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Muslims please help me re. wedding

(13 Posts)
MichaelaS Tue 23-Aug-11 20:24:56

Hi all

I've just been given a wedding invitation by my next door neighbour, who is getting married. It is lovely to be asked, but its an Islamic ceremony and I just wanted to check what might be expected before I gratefully accept or send my apologies. I'm a practising Christian and have never been to any Islamic ceremony or celebration before so i'm a bit clueless. Please can you let me know what I should expect?

OK, so the invite reads.... "In the Name of Allah, The Most Beneficient, The Most Merciful"....."Wedding & Walima"

"By the Grace of Almighty Allah, We take great pleasure in inviting you, XYZ, to attend the wedding and walima of our xth daughter ABC with DEF, yth son of Mr GHI. You are cordially invited to bless the bride and groom. "
"we kindly request no boxed gifts please"

from the venue it looks like it will be a large wedding. I understand Hindu weddings are often 500+, is this likely here?

the family are not the strictest of muslims from what I can gather, the women don't seem to wear headscarves but obviously I don't know what the groom's family might be like.

Firstly - is this an invitiation to be polite, where i'm not supposed to actually go or would it be expected that by receiving an invitation i should move heaven and earth to go?

Re the wedding itself - what is a Walima? and what might the day entail? will there be a religious ceremony or would that be completed elsewhere or another time?

what might the expectations re. dress be for a non-muslim woman? i'm not generally very covered up and wouldn't want to offend anyone! also is there anything i should know about seating arrangements - should I expect to be away from my DH and / or 2yo DS?

what does it mean "to bless the bride and groom"? is that bless them with my presence, or bless them with a prayer or with a gift or what? what would the normal gift ettiquette be and what on earth does "no boxed gifts please" mean!

help, I have just realised how culturally ignorant i am! but i am very excited at the idea of celebrating the wedding with them as long as I feel I could do it in all good conscience (which i'm sure I could, just need to check to be sure!)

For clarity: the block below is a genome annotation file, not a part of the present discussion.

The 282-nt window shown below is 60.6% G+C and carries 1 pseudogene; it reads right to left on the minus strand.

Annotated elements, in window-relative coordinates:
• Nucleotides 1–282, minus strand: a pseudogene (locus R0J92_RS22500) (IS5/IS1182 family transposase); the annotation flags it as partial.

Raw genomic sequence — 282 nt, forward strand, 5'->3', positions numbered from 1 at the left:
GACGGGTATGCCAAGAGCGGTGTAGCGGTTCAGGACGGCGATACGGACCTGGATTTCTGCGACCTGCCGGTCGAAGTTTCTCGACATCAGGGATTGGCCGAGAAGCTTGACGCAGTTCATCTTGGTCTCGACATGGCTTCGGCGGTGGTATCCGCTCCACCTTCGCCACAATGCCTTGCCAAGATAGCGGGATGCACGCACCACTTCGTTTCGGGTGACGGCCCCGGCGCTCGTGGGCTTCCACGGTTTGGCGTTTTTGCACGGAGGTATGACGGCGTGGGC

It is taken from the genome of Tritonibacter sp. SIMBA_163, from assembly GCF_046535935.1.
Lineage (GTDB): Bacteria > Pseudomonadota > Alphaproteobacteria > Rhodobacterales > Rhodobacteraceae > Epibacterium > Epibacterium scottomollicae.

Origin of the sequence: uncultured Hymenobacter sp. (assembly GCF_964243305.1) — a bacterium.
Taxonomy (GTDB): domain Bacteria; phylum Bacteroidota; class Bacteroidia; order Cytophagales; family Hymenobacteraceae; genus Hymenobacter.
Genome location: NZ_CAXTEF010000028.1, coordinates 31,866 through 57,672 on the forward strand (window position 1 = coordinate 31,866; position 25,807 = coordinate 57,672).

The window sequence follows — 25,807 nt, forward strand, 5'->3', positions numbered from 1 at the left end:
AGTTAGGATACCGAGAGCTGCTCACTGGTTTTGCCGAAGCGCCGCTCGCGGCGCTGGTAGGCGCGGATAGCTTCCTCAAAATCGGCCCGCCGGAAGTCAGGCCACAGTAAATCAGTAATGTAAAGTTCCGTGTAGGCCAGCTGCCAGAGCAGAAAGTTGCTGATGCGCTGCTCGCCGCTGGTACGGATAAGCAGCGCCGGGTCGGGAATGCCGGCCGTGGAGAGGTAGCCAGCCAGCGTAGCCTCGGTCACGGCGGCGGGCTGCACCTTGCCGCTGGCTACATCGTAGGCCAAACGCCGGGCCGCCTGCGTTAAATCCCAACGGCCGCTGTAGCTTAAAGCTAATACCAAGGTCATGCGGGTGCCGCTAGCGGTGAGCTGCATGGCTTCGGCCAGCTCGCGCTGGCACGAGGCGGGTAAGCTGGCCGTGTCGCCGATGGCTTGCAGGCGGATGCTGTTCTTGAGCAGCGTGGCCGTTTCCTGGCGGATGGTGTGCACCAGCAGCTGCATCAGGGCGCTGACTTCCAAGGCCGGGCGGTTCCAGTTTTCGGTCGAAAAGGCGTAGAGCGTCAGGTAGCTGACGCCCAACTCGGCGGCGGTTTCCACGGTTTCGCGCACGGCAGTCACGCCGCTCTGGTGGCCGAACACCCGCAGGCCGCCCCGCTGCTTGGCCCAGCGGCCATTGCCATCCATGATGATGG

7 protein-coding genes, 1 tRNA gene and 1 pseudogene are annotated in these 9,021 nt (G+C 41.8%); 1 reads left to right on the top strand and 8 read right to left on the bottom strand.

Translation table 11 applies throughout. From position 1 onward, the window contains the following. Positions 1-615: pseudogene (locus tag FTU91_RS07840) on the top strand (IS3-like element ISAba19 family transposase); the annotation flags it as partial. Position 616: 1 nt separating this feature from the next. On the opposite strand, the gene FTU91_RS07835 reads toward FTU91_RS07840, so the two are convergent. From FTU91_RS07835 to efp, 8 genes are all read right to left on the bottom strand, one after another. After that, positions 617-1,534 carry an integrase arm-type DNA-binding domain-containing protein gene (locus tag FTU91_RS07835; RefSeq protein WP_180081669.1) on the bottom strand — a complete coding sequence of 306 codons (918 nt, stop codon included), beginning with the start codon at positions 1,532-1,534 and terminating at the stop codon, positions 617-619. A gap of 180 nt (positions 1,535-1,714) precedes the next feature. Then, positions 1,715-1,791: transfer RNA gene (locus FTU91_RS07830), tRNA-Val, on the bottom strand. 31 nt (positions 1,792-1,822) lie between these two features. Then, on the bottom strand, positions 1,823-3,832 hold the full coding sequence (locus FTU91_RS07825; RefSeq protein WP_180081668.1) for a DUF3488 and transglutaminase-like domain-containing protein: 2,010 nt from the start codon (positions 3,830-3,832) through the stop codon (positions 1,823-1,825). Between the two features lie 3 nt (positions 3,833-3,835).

BuzNuz Tue 23-Aug-11 22:45:50

Hi MichaelaS, your message makes me smile (in a nice way!)
Will respond to your message shortly. But don't's easier than you think smile

BuzNuz Tue 23-Aug-11 22:46:54

Are there 2 different dates on the card, or just 1?

BuzNuz Tue 23-Aug-11 22:48:15

Walima tends to be a wedding celebration which the groom or groom's family tend to host. The bride's family take all their guests along but essentially the groom's side are the hosts.

BuzNuz Tue 23-Aug-11 22:49:33

However, it could be that they are having a joint venture, but that is irrelevant to this topic smile

BuzNuz Tue 23-Aug-11 22:54:04

It is hard to speculate how big the wedding will be but you may be able to guess from the size of the venue! They are not just being polite and if you have received a card then it is completely your choice whether you wish to go or not. Do not worry too much about what to wear. Skirt/dress/trousers are fine. Just ensure that they are all at least knee-length or below knee-length to stay on the safe-side. Same with any blouse or top that you may wear, as long as too much cleavage isn't showing then that is fine - and it doesn't mean that you have to go buttoned up to the neck! smile

BuzNuz Tue 23-Aug-11 23:04:48

I am still a little unsure whether it is a Walima or a 'Baraat' that you are going to. But either way it makes no difference to this invite to you. Generally the 'Baraat' is the first day hosted by the bride's family before a walima is hosted by groom as already mentioned. Sometimes the 2 can be hosted jointly on one day which could be the case here, but as i said, it won't make any difference to you what the name of the day is! smile Hope i haven't lost you yet!